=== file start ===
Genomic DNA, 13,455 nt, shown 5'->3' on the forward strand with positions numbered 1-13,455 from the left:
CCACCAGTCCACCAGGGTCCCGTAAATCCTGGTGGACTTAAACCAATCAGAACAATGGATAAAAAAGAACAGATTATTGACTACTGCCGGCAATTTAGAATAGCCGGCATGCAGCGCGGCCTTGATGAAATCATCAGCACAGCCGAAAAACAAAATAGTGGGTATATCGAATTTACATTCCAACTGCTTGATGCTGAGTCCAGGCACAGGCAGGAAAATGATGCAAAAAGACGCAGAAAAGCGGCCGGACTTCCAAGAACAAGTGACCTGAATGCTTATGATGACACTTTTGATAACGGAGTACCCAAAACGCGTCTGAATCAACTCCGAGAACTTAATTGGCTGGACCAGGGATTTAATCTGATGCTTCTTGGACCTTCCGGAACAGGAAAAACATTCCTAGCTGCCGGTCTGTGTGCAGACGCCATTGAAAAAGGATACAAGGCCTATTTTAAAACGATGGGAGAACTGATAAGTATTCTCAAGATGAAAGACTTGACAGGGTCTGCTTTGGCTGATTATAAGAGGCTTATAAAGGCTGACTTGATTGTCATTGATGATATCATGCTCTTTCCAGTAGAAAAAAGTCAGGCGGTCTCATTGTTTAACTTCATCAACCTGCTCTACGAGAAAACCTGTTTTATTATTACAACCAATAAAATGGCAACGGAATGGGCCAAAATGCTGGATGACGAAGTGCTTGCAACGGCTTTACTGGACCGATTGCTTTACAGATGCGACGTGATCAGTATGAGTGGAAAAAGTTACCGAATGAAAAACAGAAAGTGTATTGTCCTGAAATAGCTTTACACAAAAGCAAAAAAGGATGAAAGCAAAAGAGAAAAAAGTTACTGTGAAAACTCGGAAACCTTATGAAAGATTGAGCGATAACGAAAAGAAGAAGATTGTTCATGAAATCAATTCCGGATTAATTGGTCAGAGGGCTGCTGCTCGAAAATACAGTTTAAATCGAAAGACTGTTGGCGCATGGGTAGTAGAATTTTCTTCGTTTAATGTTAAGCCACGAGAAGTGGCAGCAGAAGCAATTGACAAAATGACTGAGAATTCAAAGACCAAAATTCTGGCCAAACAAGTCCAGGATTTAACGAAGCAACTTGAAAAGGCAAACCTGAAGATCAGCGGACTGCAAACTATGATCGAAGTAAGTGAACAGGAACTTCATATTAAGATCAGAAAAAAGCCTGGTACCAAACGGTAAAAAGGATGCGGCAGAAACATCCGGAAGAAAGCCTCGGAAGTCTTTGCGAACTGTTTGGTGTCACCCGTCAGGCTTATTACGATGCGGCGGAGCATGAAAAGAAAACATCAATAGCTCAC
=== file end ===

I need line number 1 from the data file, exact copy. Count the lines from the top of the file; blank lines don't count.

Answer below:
Genomic DNA, 13,455 nt, shown 5'->3' on the forward strand with positions numbered 1-13,455 from the left: